5 The Project of Public Health, Science and Community Genetics Classified as a developing nation but with a public health program in which the goals of equity and universal access hav e been and continue to be vociferously championed as part of the history of political struggle that began with the socialist revo lution of the late 1950s, the so called Cuban paradox has long fascinated social commentators. That is how a country with so fe w economic resources can seemingly maintain statistical health indicators that are comparable to and, in some cases better than many Euro A merican countries. Although these indicators have ensured that public health has long stood as an important symbol o f the success of a 50 year socialist project (see Feinsilver 1993), recent studies nevertheless suggest that this profile is being undermined by the effects of the long running U S embargo and the collapse of Soviet subsidies in the 1990s (Andaya 2010) T his situation has highlighted the importance of local social networks of exchange in efforts to sustain health and well being (Brotherton 2005 2008). The recent intensification of the export of Cuban medical doctors to neighboring South American countries as part of an extension of a longer standing program of humanitarian medical missions is yet another illustration of the shifting political dynamics of public health that now constitutes health workers as a vital economic component of the Cuban export ind ustry. 2 Although an ongoing climate of shortage has provoked new economies of informal (and international) exchange or entrepreneurship, Cuba is not (as yet) comparable to China in the opening up of neoliberal markets. 3 Nonetheless the country has for some time been competing on a global economic stage in some aspects of biotechnology. The so called W estern scientific pole in Havana employs over 12,000 persons across a range of different centres and facilities, producing vaccines an d generic drug products and laying claim to have produced the word's first meningitis B vaccine ( Thorsteinsdttir et al 2004). T he majority of this production is focused on cheap medical technologies aimed at improving collective public health interventio ns. In this sense Cuba simultaneously reproduces global biotechnology whil e also helping articulate what might be seen an alternative politics of need in relation to the goals of collective health care. Simon Reid Henry's recent examination of Cuban biote chnology highlights how an ostensibly capitalist form of science is developing in a socialist country. He points out how this constitutes a distinctive local experimental milieu in which health care technologies are nurtured within a different space o f ethics and possibility that is both aimed at improving public health and facilitating participation in the patent game of transnational investment in biotechnology ( Reid Henry 2011:2) The reference cent e r in Havana for community genetics is officiall y identified as one of the 50 production and research facilities that make up the Cuban scientific pole ," illustrating the connections now being forged between public health genetics and biotechnology. Yet in fact Gen tica Communitaria traces its roots to other state interventions in public health, building on a nearly 40 year program of infant and maternal health and the program of family medicine set up in the 1980s. For some it was the integration of hospitals, local polyclinics and community based services as well as a focus on infant and maternal health that enabled Cuba to realise the principle of health for all' with a primary focus (Spiegel and Yassi 2004:97) The training of tens of thousands of medical professionals was also crucial to achieving this goal with many doctors living and working in local consultorios attending to the physical and social well being of patients (Nayeri 1995:324). 4 Given the assoc iation with Cuban public health programs it is perhaps not surprising that the main day to day focus of the work of community genetic health professionals relates to neonatal health services. This includes screening newborns for rare chromosomal disorders and congenital malformations and managing national programs of prenatal screening for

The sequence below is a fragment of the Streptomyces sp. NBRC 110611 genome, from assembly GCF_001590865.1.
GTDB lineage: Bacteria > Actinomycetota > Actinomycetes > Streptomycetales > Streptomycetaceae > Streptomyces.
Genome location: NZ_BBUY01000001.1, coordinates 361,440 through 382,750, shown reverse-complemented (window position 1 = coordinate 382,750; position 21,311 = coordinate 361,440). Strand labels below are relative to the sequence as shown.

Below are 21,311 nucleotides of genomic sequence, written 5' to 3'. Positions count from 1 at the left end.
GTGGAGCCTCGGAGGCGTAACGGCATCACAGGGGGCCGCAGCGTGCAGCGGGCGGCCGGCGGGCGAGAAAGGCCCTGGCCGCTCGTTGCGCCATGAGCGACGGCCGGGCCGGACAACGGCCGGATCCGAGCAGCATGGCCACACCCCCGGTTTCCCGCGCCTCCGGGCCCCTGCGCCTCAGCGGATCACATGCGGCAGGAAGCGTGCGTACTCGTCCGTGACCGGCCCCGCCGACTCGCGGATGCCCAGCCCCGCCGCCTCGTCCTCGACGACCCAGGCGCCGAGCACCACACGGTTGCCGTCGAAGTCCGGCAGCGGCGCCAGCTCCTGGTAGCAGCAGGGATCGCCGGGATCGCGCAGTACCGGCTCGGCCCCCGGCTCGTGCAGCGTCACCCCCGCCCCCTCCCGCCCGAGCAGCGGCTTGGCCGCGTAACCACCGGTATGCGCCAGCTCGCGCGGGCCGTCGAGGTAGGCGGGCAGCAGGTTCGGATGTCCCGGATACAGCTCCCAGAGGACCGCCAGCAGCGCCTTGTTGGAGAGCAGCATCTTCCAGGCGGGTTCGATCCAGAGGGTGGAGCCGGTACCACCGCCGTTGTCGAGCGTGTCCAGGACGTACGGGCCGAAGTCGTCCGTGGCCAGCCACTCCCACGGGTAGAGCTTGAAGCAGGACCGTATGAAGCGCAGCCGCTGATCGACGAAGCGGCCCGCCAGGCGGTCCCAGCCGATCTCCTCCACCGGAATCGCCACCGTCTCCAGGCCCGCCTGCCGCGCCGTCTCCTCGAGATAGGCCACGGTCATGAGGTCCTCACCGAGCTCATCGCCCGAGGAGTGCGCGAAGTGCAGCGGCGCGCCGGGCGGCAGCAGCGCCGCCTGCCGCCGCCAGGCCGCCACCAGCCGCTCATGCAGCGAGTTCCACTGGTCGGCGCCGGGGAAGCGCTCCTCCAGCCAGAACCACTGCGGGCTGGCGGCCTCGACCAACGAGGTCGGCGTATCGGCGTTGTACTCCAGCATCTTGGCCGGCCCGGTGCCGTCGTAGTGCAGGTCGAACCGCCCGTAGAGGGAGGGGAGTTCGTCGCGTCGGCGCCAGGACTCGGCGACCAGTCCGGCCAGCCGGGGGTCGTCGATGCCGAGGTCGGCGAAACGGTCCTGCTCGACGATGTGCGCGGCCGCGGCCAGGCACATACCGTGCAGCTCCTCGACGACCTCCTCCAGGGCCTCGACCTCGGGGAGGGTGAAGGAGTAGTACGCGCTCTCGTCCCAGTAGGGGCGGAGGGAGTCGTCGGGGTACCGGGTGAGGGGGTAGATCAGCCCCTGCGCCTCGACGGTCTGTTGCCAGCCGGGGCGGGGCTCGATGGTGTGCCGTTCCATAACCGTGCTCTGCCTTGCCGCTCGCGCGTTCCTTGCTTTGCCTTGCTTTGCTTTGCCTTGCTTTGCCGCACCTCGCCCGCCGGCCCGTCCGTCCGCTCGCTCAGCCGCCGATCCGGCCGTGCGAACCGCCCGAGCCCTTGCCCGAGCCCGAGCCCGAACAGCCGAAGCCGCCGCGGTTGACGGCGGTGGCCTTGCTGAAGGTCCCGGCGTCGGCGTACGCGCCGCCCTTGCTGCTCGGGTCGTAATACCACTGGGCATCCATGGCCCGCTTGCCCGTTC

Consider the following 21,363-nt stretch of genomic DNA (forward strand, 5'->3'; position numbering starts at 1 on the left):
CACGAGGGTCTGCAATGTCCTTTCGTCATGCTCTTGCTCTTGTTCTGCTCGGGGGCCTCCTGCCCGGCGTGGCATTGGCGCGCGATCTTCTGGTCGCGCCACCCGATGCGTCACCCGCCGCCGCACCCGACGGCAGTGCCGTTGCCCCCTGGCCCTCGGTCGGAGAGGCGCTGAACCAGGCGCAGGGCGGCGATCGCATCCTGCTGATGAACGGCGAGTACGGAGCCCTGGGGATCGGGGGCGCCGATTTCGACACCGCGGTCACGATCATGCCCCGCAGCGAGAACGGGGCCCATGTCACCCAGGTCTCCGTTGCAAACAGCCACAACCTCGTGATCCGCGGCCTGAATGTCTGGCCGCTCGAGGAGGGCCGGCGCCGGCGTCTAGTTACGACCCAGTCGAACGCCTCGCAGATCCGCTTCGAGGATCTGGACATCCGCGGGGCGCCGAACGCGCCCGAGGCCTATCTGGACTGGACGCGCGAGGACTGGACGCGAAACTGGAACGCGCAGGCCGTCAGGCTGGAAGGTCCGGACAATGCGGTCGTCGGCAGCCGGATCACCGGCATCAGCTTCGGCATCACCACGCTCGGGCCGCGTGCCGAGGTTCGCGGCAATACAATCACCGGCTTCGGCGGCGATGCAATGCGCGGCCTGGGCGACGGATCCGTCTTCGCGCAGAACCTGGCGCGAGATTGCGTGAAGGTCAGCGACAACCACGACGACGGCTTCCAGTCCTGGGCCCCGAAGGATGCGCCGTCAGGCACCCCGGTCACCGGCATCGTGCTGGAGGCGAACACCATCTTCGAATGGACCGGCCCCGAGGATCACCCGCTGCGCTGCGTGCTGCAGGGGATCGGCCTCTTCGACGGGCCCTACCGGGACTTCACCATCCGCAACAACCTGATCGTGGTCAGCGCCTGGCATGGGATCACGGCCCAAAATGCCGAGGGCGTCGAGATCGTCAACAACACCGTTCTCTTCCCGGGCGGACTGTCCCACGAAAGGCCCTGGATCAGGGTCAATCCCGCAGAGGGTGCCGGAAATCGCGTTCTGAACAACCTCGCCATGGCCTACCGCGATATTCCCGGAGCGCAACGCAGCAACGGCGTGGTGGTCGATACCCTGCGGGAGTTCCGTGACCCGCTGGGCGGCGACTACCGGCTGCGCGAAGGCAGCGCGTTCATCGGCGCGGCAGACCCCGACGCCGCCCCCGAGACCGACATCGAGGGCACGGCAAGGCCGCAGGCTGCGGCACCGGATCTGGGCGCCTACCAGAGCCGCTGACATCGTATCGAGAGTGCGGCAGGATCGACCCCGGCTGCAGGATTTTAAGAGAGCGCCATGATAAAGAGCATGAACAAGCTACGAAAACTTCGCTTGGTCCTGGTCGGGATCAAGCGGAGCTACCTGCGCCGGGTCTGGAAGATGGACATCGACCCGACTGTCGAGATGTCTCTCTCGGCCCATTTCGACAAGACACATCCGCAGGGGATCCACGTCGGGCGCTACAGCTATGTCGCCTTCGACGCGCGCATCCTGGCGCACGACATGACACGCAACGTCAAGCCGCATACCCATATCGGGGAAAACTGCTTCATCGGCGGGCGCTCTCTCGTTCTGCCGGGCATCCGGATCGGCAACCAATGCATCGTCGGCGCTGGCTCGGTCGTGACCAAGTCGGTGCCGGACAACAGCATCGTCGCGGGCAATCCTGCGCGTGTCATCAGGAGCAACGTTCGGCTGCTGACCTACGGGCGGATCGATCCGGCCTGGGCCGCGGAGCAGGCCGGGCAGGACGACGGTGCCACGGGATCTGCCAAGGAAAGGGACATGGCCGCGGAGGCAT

6 diseases such as sickle cell anaemia and Down's syndrome (T eru el 2009). In a very obvious and immediate sense medical genetics in Cuba is therefore circumscribed by hig hly regulated longstanding interventions in the collective management of public health organi z ed and practiced at the local level through the system of family medicine. 5 Although complex adult onset non Mendelian conditions are still a minor aspect of day to day work, they have begun to become part of the work of community genetics in recent years. The collection of family history information for conditions such as schizophrenia, Alzheimer s, heart disease, diabetes and a range of common cancers, includin g breast cancer have now become part of fledgling efforts in Cuba to examine the role of genetic factors in these conditions ," with over 43,000 families included on national registries kept since 2004 (Teruel 2009 : 13 ). Interest in these conditions is ind icative of the country's changing epidemiological disease profile, transformed in recent years from one concerned with diseases of poverty to those of development, including cancer and heart disease. 6 Somewhat paradoxically cancer, a disease often percei ved as a symbol of modern consumer society (Karakasidou 2008) now has an incidence in Cuba that is comparable to a First Wo rld country and has become the focus of Cuba's biotechnology industry aimed at developing cheap and affordable cancer vaccines (Lage 2009). Although the collection of detailed family histories that can be connected to clinical and/or phenotypic data are an increasingly valuable international resources with respect to the future application of genomic medicine (as they can be in Cuba) there are however few resources to provide widespread genetic testing, let alone basic screening for those identified as being at risk. Nevertheless the task of collecting family history data and identifying information relating to persons and families at genetic risk for complex adult onset conditions are an increasing part of the work of community genetic practitioners. Being Community Genetic Practitioners i n Cuba : A Revolutionary Vocation As the event described in the opening sections of this a rticle suggests, the place of passion and sentiment in the representation of doctors as heroic figures has a longstanding history in the rhetoric of revolutionary Cuba (Fernandez 2000). Given that the image of the self sacrificing doctor working for the he alth of the collective population has long provided something of a moral cent e r point for Cuban socialist goals (Feinsilver 1993) it was not surprising to find that this was identifiable in the working environment of community genetics. Like other state institutions, including hospitals, it was common to see in the entranceway to community genetic clinics hand made bulletin boards and murals covered not only with relevant information related to infant or maternal health, such as guidance about breast feed ing but also hand cut out images of Fidel Castro, Hugo Chavez and Che Guevara. More striking were what might be described as shrines inside some of the clinics where homage was paid to heroes and heroines of a range of historical revolutionary struggles. In one reception area in a clinic in the southeast of the country there was a crib decorated with white ribbons and above it the photograph of the wife a 19 th century hero of the first war of Cuban i ndependence. The values relating to female struggle, nurturance and sacrifice represented in the memorial were complemented on the walls of the clinic with more abstract modernist images of women's pregnant bodies surrounded by tropical flora and fauna. Although these memorali z ed displays were clearly inten ded to promote revolutionary values it was significant that the focus of attention and pride for the health professionals who worked in these settings was often the modern technologies being used, such as the ultrasound scanner. Community genetic clinics are certainly not unique public spaces for visual or verbal political rhetoric and sloganeering. Still, their presence provides some indication of the way